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— Nigeria: Africa’s Foremost Economic Powerhouse — 

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Nigeria: Africa’s Foremost Economic Powerhouse

Nigeria, officially the Federal Republic of Nigeria, is a country in West Africa and the most populous country on the African continent.

Nigeria shares land borders with the Republic of Benin in the west, Chad to the northeast, and Cameroon in the east, Niger in the north, and borders the Gulf of Guinea/Atlantic Ocean in the south. Since 1991, Nigeria’s capital has been located in the city of Abuja; previously, the Nigerian government was headquartered in Lagos.

Geography: Nigeria lies within three climatic and geographic types equatorial in the southern reaches, tropical in the central area and arid in the north fringe giving rise to rainforest, savannah and desert vegetations respectively.

Nigeria is bisected by rivers Niger and Benue which merge at Lokoja, then cascade southwards to form the tributaries, deltas and creeks of the Niger Delta.

The people of Nigeria have an extensive history, and based on archaeological evidence, human habitation of the area dates back to at least 9000 BC. The Benue Cross River area is thought to be the original homeland of the Bantu migrants who spread across most of central and southern Africa in waves between the 1st millennium BCE and the 2nd millennium CE.

However, the Nigerian state came into being on October 1, 1960 when Nigeria declared its independence from the British. Nigeria presently consists of 36 states and the federal capital territory.

Nigeria regained democracy in 1999, and today Nigeria continues to be a democratic country with tremendous market and investment opportunities for twenty continuous years.

Nigeria’s Economy: Nigeria has Africa’s largest economy with Nominal GDP in excess of US$411 billion, and Per Capita GDP at US$5,400. Nigeria is Africa’s foremost business destination. Its currency, the Naira, exchanged $1.00 with N365 unofficially, and N 306 officially. The country operates a market economy dominated by crude oil exports with the revenue earnings from the sector accounting for about 90% of foreign exchange earnings and 65% of budgetary revenues. Other exports are agricultural crops, including rice, cocoa, palm oil, groundnuts, cotton, timber and rubber. Nigeria’s imports are in excess of US$36.5 billion to US$62.5 billion of exports.

Nigeria’s Economic Advantages
Nigeria has the following values and advantages that make it an international investment of choice in Africa and global emerging markets.

  1. Abundant Resources: Nigeria has enormous resources, most of which are yet to be fully exploited. They include mineral, agricultural and human resources.
  2. Large Market: Nigeria offers the largest market in sub-Saharan Africa, with a population of over 201 million people (UN 2019), with a huge youth population. The Nigerian market potential also stretches into the growing West and East African sub-regions.
  3. Political Stability: Nigeria continues to offer a stable political environment for twenty uninterrupted years, since 1999.
  4. Free Market Economy: The Government has created a favorable climate for business and industrial ventures. Administrative and bureaucratic procedures have been greatly streamlined. The Government has put in place policies and programs that guarantee a free market economy.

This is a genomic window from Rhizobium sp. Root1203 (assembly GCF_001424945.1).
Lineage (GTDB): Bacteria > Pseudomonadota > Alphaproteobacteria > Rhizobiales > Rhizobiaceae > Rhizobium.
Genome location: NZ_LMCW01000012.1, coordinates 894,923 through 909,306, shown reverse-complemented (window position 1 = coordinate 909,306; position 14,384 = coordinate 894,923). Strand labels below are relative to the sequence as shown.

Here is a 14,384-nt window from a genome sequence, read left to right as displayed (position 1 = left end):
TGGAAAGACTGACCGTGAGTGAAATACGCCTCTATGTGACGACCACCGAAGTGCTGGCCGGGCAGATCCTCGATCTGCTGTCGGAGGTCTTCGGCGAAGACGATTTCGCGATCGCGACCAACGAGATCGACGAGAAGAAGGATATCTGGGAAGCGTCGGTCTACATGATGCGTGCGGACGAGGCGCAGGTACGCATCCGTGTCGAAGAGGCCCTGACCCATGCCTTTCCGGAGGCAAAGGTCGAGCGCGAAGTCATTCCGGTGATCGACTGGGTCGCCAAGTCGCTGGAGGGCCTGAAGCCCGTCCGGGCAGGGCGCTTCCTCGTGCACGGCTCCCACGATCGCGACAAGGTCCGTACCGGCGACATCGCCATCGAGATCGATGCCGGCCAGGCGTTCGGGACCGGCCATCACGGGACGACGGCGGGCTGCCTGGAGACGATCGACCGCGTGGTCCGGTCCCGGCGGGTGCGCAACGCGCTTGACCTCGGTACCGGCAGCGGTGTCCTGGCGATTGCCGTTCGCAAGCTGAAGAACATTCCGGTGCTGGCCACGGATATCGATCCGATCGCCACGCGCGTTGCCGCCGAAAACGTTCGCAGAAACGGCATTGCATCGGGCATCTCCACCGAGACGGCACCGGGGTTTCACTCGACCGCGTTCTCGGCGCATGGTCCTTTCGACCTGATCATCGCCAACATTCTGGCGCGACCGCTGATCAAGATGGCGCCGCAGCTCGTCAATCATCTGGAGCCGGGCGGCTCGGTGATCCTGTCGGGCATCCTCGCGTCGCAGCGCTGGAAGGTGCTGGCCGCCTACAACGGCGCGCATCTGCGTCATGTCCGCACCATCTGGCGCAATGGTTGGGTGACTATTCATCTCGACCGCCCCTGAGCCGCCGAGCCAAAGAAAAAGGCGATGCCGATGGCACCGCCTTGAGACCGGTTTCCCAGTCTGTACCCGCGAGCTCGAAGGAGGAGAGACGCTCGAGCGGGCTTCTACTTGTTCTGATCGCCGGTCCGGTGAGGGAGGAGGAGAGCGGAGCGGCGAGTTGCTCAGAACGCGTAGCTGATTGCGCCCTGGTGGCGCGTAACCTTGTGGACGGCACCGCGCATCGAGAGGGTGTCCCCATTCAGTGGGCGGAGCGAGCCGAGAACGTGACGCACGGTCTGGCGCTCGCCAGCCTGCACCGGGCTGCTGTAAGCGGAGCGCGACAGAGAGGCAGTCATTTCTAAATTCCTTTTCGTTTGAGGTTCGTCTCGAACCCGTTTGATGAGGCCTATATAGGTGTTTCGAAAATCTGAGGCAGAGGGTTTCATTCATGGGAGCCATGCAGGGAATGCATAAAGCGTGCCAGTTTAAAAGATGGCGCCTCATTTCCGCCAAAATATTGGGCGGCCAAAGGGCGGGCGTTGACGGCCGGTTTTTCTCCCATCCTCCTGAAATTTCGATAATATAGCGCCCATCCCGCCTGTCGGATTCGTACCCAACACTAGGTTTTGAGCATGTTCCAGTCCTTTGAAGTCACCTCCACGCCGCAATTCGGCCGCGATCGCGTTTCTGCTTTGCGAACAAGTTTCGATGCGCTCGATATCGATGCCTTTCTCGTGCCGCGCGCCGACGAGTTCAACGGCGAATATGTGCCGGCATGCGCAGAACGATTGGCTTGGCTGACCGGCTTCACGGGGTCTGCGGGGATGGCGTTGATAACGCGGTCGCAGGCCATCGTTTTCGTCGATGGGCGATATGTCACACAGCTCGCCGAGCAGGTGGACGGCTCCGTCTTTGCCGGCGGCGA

5. Robust Private Sector: The country has a huge, dynamic and internationally relevant private sector, which has assured greater responsibilities under the new economic environment.
  6. Free Flow of Investment: Exchange control regulations have been liberalized to ensure free flow of international finance. There is now unrestricted movement of investment capital.
  7. Fast Growing Financial Sector: There is well-developed, globally renowned banking and financial sector. The investor has easy access to working capital and other credit facilities. Some Nigerian banks have branches in South Africa, several West and East African countries, China, United Kingdom and United States, among others.
  8. Skilled and Low-Cost Labor: There is an abundance of skilled labor at an economic cost, resulting in production costs, which are among the lowest in Africa.
  9. Infrastructure: There is rapid development of physical and industrial infrastructure, in terms of transportation, communications, electricity and water supply.

Nigeria’s Real Estate Sector
The Nigeria’s real estate sector is the fifth largest contributor to the Nigerian economy and a potential goldmine for investors. Nigerian real estate has grown since the emergence of online real estate sites in the late 2000s.

The sector has grown more in states experiencing a high rate of urbanization. With the country’s 4.3% increase in yearly urbanization concentrated in only a few states of the country.

The most performing areas of the Nigerian real estate sector include Lagos and Abuja, certain areas in Ogun state, Port-Harcourt (Rivers state) and Ibadan (Oyo state). Lagos is the most active state in the Nigerian real estate sector, and maintains the most listings and leads across all major real estate platforms. This was largely due to the high level of urbanization in the state.

Ikoyi has the most expensive properties in Lagos for both sales and rent. For sales, the average cost of a three- to five-bedroom house is as high as N308,000,000 or close to US$1.0m, while the lowest priced properties in Lagos are situated in the Alimosho axis with three- to five-bedroom houses going for N28,000,000 or about US$92,000 on average.

Nigeria Housing Deficit
According to the Federal Mortgage Bank, Nigeria housing deficit is estimated at between 17 million to 20 million units. There is an annual increase of about 900,000 units across the country. It is further estimated that N6.0 trillion or US$16 billion as potential cost of bridging this huge housing deficit.